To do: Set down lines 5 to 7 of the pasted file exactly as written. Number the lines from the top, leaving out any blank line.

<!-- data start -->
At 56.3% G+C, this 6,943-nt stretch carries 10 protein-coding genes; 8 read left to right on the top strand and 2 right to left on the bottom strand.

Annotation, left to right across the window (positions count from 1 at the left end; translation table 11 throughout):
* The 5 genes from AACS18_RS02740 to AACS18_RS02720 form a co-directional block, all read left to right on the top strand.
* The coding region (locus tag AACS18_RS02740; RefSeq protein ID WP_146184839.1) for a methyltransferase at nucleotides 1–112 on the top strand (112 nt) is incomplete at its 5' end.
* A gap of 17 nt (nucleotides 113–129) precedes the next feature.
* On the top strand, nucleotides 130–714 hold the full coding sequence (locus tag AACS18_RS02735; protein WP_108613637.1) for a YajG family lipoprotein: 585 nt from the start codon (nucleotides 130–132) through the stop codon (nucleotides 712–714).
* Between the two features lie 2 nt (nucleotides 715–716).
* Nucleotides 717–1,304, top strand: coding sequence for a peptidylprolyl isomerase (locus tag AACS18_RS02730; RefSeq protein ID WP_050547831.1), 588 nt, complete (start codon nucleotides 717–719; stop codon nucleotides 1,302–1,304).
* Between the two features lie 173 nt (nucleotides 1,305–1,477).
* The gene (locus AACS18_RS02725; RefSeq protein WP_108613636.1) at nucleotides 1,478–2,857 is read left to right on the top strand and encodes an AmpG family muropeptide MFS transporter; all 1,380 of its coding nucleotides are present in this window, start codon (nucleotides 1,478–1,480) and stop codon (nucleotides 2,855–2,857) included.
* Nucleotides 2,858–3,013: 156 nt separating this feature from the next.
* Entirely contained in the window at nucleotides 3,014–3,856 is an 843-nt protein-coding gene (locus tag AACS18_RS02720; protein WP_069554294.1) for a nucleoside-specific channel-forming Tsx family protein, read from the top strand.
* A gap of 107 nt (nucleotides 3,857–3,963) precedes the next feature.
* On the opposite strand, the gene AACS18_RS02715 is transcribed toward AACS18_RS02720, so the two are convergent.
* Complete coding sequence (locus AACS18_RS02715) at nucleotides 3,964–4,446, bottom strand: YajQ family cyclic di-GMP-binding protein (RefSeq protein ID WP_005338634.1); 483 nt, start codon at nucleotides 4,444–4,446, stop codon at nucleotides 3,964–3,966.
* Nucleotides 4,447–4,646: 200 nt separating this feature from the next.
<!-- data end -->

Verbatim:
* A gap of 17 nt (nucleotides 113–129) precedes the next feature.
* On the top strand, nucleotides 130–714 hold the full coding sequence (locus tag AACS18_RS02735; protein WP_108613637.1) for a YajG family lipoprotein: 585 nt from the start codon (nucleotides 130–132) through the stop codon (nucleotides 712–714).
* Between the two features lie 2 nt (nucleotides 715–716).